How Lok Sabha will look if people vote as they did in assembly polls3 min read . Updated: 19 Dec 2018, 02:12 PM IST
If voting pattern remains same, BJP tally will fall to 219, Cong will recover to 97, AAP will bag all 7 seats in Delhi
ith the completion of elections in Madhya Pradesh, Chhattisgarh, Rajasthan, Telangana and Mizoram, every state in India has gone through at least one round of Assembly elections since the last general elections in 2014 (including states that voted for their assemblies at the same time as the general elections). In this period, one state—Jammu and Kashmir—has had its Assembly dissolved.
While voter preferences for voting in parliamentary and Assembly elections can often differ, the completion of this “cycle" allows us to explore what the next Lok Sabha might look like if people vote in exactly the same fashion as they did in their last Assembly elections. The analysis, based on data from the Election Commission of India and the now defunct India-Votes.com, is straightforward—we assume that everyone who voted in their respective states’ last Assembly elections will also turn up to vote in the 2019 general elections and will vote for the same party as they did in the Assembly elections.
This involves a lot of assumptions that won’t necessarily hold. First, the set of voters is definitely not going to be the same, because of the registration of new voters and the death or relocation of people who voted in the Assembly elections.
Second, the Assembly elections saw some unique alliances that we are unlikely to see next year—in Bihar, for example, there was a “grand alliance" or mahagathbandhan of the major non-Bharatiya Janata Party (BJP) parties. The alliance has since broken up but there is also the possibility of new alliances coming up ahead of the general elections.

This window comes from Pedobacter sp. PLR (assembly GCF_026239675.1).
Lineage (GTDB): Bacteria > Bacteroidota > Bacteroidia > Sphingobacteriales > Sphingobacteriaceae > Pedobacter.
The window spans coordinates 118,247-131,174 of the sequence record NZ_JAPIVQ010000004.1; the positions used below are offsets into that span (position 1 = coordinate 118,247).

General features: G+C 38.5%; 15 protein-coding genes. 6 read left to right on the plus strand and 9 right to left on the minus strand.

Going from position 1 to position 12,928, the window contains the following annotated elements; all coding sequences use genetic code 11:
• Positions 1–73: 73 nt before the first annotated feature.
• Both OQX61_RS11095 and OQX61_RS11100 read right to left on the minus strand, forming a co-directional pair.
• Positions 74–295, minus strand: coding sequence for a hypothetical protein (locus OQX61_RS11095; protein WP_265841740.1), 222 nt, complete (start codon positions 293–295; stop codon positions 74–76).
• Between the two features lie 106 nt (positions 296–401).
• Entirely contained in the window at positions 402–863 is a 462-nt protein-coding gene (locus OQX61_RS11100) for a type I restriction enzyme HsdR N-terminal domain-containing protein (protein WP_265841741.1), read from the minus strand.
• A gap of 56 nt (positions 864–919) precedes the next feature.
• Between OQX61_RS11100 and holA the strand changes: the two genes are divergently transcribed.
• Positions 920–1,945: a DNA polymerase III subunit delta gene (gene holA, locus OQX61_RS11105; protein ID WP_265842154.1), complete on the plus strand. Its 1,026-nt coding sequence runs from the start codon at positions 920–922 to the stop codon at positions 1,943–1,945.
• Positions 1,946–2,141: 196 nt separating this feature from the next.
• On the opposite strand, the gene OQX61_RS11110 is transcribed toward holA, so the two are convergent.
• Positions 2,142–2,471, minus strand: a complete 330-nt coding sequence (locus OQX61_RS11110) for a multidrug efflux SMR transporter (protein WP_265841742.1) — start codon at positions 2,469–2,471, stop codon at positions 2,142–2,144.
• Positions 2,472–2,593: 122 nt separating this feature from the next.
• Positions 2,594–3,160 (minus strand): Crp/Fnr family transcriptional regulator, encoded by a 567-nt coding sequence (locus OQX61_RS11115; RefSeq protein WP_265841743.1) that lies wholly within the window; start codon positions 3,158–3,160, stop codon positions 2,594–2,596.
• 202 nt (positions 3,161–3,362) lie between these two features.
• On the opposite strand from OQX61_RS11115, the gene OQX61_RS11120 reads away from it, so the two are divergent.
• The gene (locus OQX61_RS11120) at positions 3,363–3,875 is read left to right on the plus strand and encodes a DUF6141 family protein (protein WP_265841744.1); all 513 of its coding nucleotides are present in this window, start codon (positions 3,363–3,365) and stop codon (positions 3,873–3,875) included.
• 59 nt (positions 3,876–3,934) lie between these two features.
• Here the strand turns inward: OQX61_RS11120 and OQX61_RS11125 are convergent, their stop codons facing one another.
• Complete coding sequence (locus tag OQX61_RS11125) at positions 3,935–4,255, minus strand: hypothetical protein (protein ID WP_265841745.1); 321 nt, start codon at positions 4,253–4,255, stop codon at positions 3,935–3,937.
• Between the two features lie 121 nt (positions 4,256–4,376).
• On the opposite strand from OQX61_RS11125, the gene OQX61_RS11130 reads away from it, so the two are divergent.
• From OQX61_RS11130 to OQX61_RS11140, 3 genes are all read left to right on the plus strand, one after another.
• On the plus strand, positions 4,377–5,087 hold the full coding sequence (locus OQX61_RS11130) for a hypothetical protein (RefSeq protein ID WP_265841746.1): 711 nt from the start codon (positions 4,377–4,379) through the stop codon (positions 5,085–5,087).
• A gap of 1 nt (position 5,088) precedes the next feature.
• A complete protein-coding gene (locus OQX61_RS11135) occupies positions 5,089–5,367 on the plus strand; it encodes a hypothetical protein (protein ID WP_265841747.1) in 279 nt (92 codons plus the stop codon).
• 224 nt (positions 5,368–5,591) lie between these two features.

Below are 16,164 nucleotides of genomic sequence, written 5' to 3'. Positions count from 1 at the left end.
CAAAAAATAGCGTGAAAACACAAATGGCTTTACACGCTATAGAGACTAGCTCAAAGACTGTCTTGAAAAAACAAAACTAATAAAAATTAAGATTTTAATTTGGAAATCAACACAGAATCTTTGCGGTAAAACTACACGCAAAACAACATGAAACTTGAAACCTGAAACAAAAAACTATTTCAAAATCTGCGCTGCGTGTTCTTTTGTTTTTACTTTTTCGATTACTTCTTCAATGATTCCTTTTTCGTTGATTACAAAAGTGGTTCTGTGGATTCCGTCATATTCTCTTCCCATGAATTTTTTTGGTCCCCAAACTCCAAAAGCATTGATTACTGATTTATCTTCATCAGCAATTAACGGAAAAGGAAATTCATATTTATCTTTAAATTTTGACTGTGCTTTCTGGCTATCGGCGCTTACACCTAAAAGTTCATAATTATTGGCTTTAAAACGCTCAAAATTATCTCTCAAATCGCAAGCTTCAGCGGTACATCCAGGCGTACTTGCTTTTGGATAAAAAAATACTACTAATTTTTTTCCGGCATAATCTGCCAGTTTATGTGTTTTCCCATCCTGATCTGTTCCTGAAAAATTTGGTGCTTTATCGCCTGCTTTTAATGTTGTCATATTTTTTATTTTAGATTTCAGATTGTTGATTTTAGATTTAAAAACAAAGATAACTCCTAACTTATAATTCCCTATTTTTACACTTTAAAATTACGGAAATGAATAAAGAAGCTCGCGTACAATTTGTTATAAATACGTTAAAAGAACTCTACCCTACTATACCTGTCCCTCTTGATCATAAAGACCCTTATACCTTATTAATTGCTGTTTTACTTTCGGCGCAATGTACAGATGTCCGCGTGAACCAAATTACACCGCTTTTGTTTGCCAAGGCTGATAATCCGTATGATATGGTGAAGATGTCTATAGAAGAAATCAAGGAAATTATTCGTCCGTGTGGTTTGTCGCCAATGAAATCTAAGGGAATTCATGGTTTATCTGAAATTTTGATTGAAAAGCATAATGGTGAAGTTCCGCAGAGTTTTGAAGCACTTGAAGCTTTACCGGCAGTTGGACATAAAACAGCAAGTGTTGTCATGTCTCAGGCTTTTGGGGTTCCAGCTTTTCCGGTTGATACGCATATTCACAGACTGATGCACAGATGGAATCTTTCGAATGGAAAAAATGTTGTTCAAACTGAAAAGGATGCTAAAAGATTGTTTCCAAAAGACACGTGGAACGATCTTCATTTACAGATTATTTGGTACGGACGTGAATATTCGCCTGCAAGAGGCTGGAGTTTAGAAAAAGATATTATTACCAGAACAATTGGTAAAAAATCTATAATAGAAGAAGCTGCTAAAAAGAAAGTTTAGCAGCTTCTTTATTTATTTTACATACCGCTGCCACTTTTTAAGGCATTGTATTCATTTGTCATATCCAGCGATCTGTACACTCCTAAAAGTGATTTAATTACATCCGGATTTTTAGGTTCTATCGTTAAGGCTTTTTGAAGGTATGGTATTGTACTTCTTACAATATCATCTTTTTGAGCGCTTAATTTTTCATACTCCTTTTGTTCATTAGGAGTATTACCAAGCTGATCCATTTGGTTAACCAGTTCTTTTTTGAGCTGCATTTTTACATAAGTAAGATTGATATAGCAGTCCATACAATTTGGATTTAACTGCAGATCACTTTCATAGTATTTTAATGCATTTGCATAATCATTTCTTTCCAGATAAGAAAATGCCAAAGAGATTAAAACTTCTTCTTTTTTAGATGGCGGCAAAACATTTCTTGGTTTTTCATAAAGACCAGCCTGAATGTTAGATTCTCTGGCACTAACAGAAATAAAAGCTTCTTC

Third, there is the “decay factor—voters in states such as Andhra Pradesh or Maharashtra, which voted for their assemblies in 2014, are highly likely to have changed their opinions by next year’s elections. Moreover, people are known to optimize for different factors when it comes to Assembly and parliamentary elections, and vote differently even when the elections are held at the same time.
Now that we have the caveats in place, what does the data tell us? If everyone votes in the general elections exactly as they did in their respective last Assembly elections, the BJP’s tally will come down to 219 (from 288 in 2014). The Indian National Congress, which slipped to a record low 44 seats in the 2014 elections, will recover to 97 .
The Trinamool Congress, All India Anna Dravida Munnetra Kazhagam (AIADMK) and Biju Janata Dal will continue to sweep West Bengal, Tamil Nadu and Odisha respectively. The Telangana Rashtra Samithi (TRS), on the back of its stellar performance in the recently concluded elections, will win 15 out of 17 seats in Telangana, and the Aam Aadmi Party (AAP) will bag all seven seats in Delhi.
Nearly a third of the BJP’s 219 seats will come from Uttar Pradesh, where it stormed to a comfortable majority in the March 2017 elections and can be expected to get 71 out of 80 seats (same as in 2014). The party will get 31 out of 48 seats in Maharashtra (where it had contested without an alliance in the 2014 Assembly elections).
Incredibly, despite its defeats in Madhya Pradesh and Rajasthan in the just concluded elections, the BJP is expected to get a majority of seats from these states if they vote the same way in the general elections. The BJP will get 17 out of 29 seats in Madhya Pradesh, and 13 out of 25 in Rajasthan (the rest going to the Congress in both states). The Congress’s strong showing in Chhattisgarh, on its part, will help it get 10 of the 11 seats from the state. In 2014, the BJP had nearly swept all these states, losing the lone seat in Madhya Pradesh. The Congress will also be expected to make significant gains in Gujarat, another state in which it had got wiped out in 2014.
With about four months left to go for the general elections, there is plenty of scope for political action—alliances to form and break up, politicians to switch parties and new parties to be formed. Hence it is unlikely that the final picture we will see in May will be similar to what the assembly elections “predict".
However, in the absence of too many opinion polls ahead of the 2019 elections, these forecasts might form a good “prior" on which to base our expectations for the elections.